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After years of preparationand discussion, the pharmaceutical industry is finally gearing up for the rollout of IDMP (Identification of Medicinal Products). The European Union will be the first to adopt these regulatory standards in 2023, with other regions expected to follow shortly after.
IDMP will require pharmaceutical companies to report data to support a more evidence-based regulatory system for managing medicinal products. The framework creates a standard identification system for medicinal products across contract research organizations (CROs), biopharmaceuticals, global regulators, and other life science organizations.
As IDMP continues to evolve, here are three critical steps life science organizations can take toward a full-proof strategy that supports changing regulatory requirements.
In order to meet IDMP requirements, companies are scrambling to update systems to prepare for the change. Closed communication systems are now being exposed, and data silos are being targeted with new information-sharing solutions.
However, retroactively imposing systems can be just as damaging as a data silo. Instead of looking for an IDMP solution that fits the whole organization, many organizations are piecing together different tools for a short-term fix. Ultimately, this requires employees to understand multiple data management tools and the nuances of each system. A confusing combination of solutions can make a system just as prone to misreporting—which is precisely what IDMP was created to solve.
Because IDMP’s regulatory requirements have implications throughout multiple domains, finding a system that allows for communication across teams makes a significant difference in meeting cross-functional goals. The first step is identifying a compatible open application programming interface (API) that enables data to be shared across the organization and offers a solution that is already optimized for the whole organization, not just for a specific team.
With a stand-alone IDMP solution, pharmaceutical companies can avoid the complications and expenses of having multiple vendors for the same solution. Instead of piecemealing a solution, finding a universal tool can be more impactful and effective.
Pre-IDMP, pharmaceutical organizations were allowed individual preferences in collecting data, which meant different standards for naming and recording. In some instances, this looked like manual processes or slight differences in data records across organizational teams.
With new data-based regulatory requirements coming, the margin for error in reporting will narrow. Automated reporting systems can cut down on spelling errors, missing content, correct medicinal naming, and so on. These touchpoints seem small, but they save valuable time and energy when compliance teams pass IDMP standards. Re-submitting data and correcting slight issues in reports can be time-consuming and a waste of resources when automation could have prevented these minor errors.
Artificial intelligence (AI) has been evolving in all industries, and the pharmaceutical industry is no exception. In terms of IDMP preparation, companies are starting to consider how AI can fit into the data management solution. For some, handing over data to an automated or AI system can seem like a risk. In reality, AI frees up human capital for higher-value initiatives by handling repetitive, menial tasks.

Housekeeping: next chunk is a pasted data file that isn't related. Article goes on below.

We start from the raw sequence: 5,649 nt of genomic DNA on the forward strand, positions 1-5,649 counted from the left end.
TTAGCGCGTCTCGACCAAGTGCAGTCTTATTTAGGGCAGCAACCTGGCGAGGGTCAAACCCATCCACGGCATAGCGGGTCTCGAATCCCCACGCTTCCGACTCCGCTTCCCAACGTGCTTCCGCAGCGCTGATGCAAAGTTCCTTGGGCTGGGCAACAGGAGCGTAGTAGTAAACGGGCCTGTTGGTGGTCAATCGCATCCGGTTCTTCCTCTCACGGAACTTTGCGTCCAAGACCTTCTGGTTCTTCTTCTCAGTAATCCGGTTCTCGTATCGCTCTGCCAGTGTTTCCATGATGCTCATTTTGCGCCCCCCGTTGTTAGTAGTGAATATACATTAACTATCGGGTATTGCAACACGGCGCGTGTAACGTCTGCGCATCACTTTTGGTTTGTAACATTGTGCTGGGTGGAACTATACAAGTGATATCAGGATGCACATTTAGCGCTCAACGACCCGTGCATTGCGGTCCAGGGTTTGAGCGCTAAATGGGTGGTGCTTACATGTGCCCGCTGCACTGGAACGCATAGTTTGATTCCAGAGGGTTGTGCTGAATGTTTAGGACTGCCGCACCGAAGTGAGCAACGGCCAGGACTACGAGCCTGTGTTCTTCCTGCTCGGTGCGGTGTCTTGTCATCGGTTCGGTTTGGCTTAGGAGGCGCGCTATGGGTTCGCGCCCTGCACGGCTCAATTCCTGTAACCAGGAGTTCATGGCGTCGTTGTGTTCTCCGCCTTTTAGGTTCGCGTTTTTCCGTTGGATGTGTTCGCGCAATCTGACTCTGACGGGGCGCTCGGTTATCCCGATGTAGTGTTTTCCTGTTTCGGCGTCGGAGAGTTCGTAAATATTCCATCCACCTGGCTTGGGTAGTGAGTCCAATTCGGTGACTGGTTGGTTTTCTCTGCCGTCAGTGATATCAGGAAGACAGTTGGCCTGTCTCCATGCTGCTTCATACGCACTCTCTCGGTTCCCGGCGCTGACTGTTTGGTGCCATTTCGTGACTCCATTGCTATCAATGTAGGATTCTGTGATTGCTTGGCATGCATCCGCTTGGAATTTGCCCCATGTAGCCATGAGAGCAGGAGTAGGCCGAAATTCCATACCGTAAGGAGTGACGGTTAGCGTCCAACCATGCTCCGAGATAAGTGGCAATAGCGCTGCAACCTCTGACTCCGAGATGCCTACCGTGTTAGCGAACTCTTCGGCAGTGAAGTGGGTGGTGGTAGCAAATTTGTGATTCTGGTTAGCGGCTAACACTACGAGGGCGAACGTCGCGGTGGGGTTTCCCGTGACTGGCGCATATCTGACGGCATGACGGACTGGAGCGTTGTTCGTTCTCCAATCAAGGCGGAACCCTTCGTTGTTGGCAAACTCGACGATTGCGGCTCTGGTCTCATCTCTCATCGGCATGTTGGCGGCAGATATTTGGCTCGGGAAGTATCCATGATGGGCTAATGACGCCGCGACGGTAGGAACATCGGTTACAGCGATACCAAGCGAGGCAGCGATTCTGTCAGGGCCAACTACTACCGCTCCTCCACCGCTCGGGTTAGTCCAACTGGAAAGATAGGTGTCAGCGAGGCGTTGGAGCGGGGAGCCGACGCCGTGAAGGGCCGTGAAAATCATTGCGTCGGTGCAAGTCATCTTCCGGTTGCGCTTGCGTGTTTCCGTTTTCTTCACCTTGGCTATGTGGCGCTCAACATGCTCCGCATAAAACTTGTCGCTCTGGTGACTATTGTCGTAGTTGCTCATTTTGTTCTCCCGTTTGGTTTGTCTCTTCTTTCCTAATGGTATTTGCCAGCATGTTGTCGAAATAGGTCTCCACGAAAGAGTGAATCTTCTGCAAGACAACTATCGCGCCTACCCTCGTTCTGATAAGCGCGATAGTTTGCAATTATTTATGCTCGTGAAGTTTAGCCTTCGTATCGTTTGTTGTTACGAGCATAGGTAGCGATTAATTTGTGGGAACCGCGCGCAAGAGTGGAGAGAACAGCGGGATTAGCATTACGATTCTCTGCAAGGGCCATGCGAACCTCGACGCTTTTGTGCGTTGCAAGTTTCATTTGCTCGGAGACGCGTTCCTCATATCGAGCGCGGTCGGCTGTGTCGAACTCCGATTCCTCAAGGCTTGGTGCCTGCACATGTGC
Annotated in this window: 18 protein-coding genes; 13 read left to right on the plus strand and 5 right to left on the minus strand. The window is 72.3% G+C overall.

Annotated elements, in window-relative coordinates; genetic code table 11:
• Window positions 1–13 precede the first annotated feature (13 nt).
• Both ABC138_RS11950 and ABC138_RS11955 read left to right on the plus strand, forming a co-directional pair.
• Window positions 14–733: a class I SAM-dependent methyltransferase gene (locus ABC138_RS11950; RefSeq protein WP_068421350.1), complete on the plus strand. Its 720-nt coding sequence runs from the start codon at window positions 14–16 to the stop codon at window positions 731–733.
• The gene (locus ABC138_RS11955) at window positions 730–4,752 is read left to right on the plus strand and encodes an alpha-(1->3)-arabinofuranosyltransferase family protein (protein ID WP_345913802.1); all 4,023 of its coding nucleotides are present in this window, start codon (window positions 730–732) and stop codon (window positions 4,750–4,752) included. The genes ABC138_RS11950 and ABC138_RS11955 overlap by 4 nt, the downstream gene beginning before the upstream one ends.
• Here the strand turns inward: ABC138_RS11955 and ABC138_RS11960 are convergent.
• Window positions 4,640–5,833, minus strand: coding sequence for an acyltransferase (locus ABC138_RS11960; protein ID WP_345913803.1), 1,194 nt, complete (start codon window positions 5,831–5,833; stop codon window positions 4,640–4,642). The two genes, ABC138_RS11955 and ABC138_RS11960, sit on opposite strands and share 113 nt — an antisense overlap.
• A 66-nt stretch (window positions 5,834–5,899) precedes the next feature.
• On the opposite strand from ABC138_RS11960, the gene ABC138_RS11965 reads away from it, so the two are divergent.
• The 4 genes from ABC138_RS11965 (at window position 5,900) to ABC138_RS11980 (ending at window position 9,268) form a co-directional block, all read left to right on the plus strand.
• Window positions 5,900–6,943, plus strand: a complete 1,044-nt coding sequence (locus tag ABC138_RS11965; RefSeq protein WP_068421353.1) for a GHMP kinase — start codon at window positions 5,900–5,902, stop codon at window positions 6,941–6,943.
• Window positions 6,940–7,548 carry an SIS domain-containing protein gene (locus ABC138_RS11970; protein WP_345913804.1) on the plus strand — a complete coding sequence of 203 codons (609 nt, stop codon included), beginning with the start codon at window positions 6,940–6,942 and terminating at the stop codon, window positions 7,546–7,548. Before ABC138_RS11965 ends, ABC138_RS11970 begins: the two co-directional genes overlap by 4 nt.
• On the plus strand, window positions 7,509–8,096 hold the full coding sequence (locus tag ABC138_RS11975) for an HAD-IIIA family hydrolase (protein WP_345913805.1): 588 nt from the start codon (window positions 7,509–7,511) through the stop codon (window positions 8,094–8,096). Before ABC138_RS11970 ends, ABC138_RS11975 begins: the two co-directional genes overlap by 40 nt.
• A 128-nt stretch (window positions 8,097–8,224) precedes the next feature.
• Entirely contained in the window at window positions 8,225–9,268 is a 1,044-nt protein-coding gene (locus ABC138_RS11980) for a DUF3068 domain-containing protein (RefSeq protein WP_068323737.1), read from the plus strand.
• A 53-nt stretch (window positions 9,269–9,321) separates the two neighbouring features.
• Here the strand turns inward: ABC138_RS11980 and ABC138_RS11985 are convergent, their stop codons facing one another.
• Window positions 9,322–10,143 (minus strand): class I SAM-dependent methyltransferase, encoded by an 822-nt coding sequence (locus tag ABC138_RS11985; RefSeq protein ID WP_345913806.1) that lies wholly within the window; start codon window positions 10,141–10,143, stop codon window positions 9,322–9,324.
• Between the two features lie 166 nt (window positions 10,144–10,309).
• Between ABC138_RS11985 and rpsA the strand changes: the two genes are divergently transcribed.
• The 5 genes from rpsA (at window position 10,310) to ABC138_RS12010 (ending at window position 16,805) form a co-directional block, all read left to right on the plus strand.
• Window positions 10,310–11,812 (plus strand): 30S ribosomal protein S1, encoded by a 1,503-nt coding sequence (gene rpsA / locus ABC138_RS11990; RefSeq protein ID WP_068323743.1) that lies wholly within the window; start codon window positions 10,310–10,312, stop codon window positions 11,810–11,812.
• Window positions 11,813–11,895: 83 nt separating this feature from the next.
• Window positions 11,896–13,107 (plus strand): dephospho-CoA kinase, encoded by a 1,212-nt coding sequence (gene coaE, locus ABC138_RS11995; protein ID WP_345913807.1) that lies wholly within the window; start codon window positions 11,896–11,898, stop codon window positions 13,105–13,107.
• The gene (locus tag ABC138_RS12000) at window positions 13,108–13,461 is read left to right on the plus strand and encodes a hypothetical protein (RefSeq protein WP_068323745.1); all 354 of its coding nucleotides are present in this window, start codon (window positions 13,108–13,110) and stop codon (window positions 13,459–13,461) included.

Automation systems also require companies to formalize their internal regulatory processes, leading to considerations of best practices for data collection. The time-saving results of automation paired with revamped, updated methods can have twice the impact on pharmaceutical companies’ efficiencies.
Like with any regulatory standard, it’s not enough to make a plan for the current IDMP standards. Organizations need to have an eye on what’s next. Compliance expectations typically change year-to-year, so it is critical to identify a digital tool that supports evolving IDMP regulatory standards.
Pharmaceutical companies benefit from agile systems. They have measures in place to seamlessly transfer previously stored data as reporting standards change. An IDMP solution with rolling cloud updates ensures that previously stored data automatically updates for upcoming reports as these new compliance standards are released.
Ideally, the IDMP data compliance tool selected also serves pharmaceutical companies’ other compliance needs like xEVMPD, UDI and SCL. Again, finding a system that benefits the whole organization instead of a narrow subset will contribute to efficiency and relieve workloads for employees so organizations can focus on innovating and improving their products.
The European Union’s adoption of IDMP compliance is just the start of a wave that will eventually impact other International Organization for Standardization (ISO) countries. As companies expand into other regions, being IDMP compliant can put them ahead of their competitors and remove barriers to entering these new markets.
Beyond the logistical benefits of adopting IDMP standards, the pharmaceutical products impacted by these compliance initiatives serve health communities and make meaningful impacts. Freeing up resources to focus on these community health goals should be every pharmaceutical company’s priority. Choosing the right reporting tool can make a difference that changes someone’s life.
Life science organizations are better off finding a solution that sets them up for long-term compliance instead of pivoting or re-tooling their current systems as regulatory requirements change. Looking ahead to what the pharmaceutical market holds, taking proactive steps towards future-proofing organizations is a simple but powerful way to elevate the life science industry.
Robin Schilling is Global Product Manager, IDMP, at ArisGlobal.